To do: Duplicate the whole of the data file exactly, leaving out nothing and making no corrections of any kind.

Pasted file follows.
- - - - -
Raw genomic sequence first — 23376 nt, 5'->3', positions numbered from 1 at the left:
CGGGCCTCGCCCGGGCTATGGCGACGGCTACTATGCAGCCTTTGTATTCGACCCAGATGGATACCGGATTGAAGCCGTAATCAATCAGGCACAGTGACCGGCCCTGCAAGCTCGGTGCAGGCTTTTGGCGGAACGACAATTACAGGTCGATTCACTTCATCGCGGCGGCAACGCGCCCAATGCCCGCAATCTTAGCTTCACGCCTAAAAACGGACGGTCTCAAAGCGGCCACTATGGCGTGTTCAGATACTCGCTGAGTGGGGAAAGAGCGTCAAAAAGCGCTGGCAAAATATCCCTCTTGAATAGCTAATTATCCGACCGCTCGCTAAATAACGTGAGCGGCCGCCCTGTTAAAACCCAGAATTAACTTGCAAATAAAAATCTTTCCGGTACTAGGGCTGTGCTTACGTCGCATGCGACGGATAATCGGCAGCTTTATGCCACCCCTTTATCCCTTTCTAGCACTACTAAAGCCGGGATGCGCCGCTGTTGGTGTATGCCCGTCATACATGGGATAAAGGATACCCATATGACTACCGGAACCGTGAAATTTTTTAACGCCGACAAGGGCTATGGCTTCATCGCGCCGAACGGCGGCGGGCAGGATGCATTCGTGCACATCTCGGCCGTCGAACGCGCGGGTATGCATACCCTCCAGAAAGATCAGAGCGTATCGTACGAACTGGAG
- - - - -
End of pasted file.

Raw genomic sequence first — 23376 nt, 5'->3', positions numbered from 1 at the left:
CGGGCCTCGCCCGGGCTATGGCGACGGCTACTATGCAGCCTTTGTATTCGACCCAGATGGATACCGGATTGAAGCCGTAATCAATCAGGCACAGTGACCGGCCCTGCAAGCTCGGTGCAGGCTTTTGGCGGAACGACAATTACAGGTCGATTCACTTCATCGCGGCGGCAACGCGCCCAATGCCCGCAATCTTAGCTTCACGCCTAAAAACGGACGGTCTCAAAGCGGCCACTATGGCGTGTTCAGATACTCGCTGAGTGGGGAAAGAGCGTCAAAAAGCGCTGGCAAAATATCCCTCTTGAATAGCTAATTATCCGACCGCTCGCTAAATAACGTGAGCGGCCGCCCTGTTAAAACCCAGAATTAACTTGCAAATAAAAATCTTTCCGGTACTAGGGCTGTGCTTACGTCGCATGCGACGGATAATCGGCAGCTTTATGCCACCCCTTTATCCCTTTCTAGCACTACTAAAGCCGGGATGCGCCGCTGTTGGTGTATGCCCGTCATACATGGGATAAAGGATACCCATATGACTACCGGAACCGTGAAATTTTTTAACGCCGACAAGGGCTATGGCTTCATCGCGCCGAACGGCGGCGGGCAGGATGCATTCGTGCACATCTCGGCCGTCGAACGCGCGGGTATGCATACCCTCCAGAAAGATCAGAGCGTATCGTACGAACTGGAG